NIDDK Grantee News

May 10, 2016

[Washington University School of Medicine; Harvard University; Case Western Reserve University School of Medicine] We recently reported the scalable in vitro production of functional stem cell-derived β-cells (SC-β cells). Here we extend this approach to generate the first SC-β cells from type 1 diabetic patients (T1D). β-cells are destroyed during T1D disease progression, making it difficult to extensively study them in the past.

NIDDK Grantee News

May 2, 2016

[National Institute of Diabetes and Digestive and Kidney Diseases] Researchers measured long-term changes in resting metabolic rate (RMR) and body composition in participants of “The Biggest Loser” competition. Body composition was measured by dual energy X-ray absorptiometry, and RMR was determined by indirect calorimetry at baseline, at the end of the 30-week competition and 6 years later.

NIDDK Grantee News

Apr 28, 2016

[University of California San Francisco] Haematopoietic stem cells (HSCs) maintain lifelong blood production and increase blood cell numbers in response to chronic and acute injury. However, the mechanism(s) by which inflammatory insults are communicated to HSCs and their consequences for HSC activity remain largely unknown.

NIDDK Grantee News

Apr 27, 2016

[National Institute of Diabetes and Digestive and Kidney Diseases; University of Murcia, Murcia, Spain] The zona pellucida, a matrix that surrounds ovulated eggs, is the site of sperm recognition and binding, which precede sperm penetration and fertilization. Avella et al. identified a peptide from the zona pellucida called ZP2, which the authors attached to agarose beads to facilitate infertility treatment or, conversely, contraception.

NIDDK Grantee News

Apr 21, 2016

[Baylor College of Medicine] Hepatic glucose release into the circulation is vital for brain function and survival during periods of fasting and is modulated by an array of hormones that precisely regulate plasma glucose levels. We have identified a fasting-induced protein hormone that modulates hepatic glucose release. It is the C-terminal cleavage product of profibrillin, and we name it Asprosin.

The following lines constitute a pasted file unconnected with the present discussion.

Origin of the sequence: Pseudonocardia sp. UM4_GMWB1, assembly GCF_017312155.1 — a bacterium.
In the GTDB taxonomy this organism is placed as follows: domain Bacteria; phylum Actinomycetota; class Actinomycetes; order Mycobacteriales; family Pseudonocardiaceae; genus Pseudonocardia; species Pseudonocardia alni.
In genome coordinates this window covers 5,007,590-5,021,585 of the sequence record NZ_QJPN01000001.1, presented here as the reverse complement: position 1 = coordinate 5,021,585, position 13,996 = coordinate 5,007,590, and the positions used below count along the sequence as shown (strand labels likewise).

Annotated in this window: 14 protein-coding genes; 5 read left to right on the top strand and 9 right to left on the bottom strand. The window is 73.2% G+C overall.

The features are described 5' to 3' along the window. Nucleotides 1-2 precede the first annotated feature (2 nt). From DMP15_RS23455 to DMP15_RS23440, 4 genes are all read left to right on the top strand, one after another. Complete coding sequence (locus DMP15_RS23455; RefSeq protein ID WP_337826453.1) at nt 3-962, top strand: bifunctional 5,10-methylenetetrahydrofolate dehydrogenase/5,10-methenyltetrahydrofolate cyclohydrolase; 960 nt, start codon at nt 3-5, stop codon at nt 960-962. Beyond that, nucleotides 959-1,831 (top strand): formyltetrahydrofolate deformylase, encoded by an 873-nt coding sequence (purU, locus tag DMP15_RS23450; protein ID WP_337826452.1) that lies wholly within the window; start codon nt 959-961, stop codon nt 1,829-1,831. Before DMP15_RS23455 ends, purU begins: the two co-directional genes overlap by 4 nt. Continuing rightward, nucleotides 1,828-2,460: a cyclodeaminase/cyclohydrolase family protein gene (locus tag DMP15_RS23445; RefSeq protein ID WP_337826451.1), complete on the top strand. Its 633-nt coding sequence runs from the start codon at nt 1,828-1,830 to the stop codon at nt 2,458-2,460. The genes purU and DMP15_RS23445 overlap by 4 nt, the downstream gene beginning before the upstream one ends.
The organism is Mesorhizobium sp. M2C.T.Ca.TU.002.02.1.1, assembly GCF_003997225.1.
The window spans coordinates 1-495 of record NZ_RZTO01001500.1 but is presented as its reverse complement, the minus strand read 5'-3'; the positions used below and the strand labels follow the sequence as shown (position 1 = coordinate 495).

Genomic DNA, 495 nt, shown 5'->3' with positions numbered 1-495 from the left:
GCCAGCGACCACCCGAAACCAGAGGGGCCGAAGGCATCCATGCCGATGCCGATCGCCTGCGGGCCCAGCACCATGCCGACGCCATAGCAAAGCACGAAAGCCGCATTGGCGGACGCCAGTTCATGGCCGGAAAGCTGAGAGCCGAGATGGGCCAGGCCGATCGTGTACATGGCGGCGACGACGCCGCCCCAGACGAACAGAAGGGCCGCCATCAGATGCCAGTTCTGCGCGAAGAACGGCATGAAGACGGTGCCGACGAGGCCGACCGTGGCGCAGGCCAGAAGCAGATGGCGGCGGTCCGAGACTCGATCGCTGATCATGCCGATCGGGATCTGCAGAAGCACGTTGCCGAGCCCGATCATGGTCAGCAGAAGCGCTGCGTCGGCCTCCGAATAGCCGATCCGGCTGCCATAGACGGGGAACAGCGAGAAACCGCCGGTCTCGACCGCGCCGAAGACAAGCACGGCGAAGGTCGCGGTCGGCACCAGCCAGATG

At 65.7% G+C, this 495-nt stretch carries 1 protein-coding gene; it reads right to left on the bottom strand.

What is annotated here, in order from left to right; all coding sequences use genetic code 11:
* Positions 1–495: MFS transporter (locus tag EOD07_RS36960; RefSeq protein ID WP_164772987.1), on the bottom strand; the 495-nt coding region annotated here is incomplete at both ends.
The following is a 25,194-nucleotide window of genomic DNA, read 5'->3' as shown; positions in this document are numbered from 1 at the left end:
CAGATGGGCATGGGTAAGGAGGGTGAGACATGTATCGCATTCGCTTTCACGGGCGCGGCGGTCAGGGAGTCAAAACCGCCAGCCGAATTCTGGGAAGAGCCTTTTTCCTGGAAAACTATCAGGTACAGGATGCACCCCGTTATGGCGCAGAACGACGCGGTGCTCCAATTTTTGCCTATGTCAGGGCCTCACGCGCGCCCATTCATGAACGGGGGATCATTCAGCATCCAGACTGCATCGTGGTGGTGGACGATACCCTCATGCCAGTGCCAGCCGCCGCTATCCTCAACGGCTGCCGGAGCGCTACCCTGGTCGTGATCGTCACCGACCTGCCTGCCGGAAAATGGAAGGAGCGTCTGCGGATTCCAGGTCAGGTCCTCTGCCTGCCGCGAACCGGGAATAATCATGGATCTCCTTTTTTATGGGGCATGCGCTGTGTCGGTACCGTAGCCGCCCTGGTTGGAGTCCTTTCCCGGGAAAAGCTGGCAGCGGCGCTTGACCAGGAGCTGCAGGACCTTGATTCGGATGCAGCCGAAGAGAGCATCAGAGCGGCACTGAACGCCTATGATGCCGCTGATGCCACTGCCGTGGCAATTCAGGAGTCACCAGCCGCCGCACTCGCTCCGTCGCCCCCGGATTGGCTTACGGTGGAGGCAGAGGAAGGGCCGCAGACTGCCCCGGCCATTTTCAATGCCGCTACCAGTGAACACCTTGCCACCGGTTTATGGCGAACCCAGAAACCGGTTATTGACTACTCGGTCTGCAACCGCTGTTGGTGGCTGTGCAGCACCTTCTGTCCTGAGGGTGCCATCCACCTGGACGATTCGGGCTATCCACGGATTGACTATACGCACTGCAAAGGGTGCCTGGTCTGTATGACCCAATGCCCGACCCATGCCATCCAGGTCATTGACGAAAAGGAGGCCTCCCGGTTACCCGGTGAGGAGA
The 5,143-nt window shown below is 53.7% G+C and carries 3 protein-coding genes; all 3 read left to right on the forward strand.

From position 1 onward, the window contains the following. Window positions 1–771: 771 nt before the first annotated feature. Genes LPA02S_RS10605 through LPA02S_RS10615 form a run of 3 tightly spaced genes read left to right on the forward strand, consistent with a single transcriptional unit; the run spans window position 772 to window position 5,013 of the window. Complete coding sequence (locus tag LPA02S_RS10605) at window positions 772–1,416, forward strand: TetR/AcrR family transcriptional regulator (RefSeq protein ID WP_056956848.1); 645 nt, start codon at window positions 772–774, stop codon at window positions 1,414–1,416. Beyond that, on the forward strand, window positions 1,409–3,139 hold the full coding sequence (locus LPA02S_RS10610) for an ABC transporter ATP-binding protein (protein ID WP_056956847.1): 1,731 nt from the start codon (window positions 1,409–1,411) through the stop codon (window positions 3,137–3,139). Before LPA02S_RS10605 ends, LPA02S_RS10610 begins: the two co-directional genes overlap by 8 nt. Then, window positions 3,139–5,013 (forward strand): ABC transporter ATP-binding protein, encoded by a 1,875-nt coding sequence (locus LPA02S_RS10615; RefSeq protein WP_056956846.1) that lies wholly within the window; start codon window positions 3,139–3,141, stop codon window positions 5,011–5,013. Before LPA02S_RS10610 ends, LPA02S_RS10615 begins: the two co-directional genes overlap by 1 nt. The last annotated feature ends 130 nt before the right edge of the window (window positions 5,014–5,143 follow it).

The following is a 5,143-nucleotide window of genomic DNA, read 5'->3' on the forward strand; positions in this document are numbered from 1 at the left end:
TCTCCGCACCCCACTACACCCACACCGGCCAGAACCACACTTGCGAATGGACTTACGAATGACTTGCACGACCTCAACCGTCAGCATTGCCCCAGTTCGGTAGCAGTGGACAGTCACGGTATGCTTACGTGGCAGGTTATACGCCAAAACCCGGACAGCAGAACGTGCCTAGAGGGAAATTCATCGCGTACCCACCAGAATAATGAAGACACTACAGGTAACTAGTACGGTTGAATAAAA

NIDDK News Item

Apr 18, 2016

New clinical trial results show that transplantation of pancreatic islets — cell clusters that contain insulin-producing cells—prevents severe, potentially life-threatening drops in blood sugar in people with type 1 diabetes. Researchers found that the treatment was effective for people who experienced episodes of severe hypoglycemia — low blood sugar levels that can lead to seizures, loss of consciousness and death — despite receiving expert care.

NIDDK News Item

Apr 18, 2016

Sticking to a healthy diet in the years after pregnancy may reduce the risk of high blood pressure among women who had pregnancy-related (gestational) diabetes, according to a study by researchers at the National Institutes of Health and other institutions. The study was published in Hypertension.

NIDDK Grantee News

Apr 5, 2016

[University of Texas; Medical University of South Carolina] Acute liver failure (ALF) is a rare syndrome of severe, rapid-onset hepatic dysfunction without prior advanced liver disease that is associated with high morbidity and mortality. Intensive care and liver transplantation provide support and rescue, respectively.

NIDDK Grantee News

Apr 1, 2016

[University of Washington; Indiana University] Ultrasonic propulsion is a new technology using focused ultrasound energy applied transcutaneously to reposition kidney stones. We report what are to our knowledge the findings from the first human investigational trial of ultrasonic propulsion toward the applications of expelling small stones and dislodging large obstructing stones.

NIDDK News Item

Mar 29, 2016

Children with Cushing syndrome may be at higher risk for suicide as well as for depression, anxiety and other mental health conditions long after their disease has been successfully treated, according to a study by researchers at the National Institutes of Health.

NIDDK Newsletter

Features updates on NIH and NIDDK activities, events, NIDDK-specific plans, and trans-NIH issues.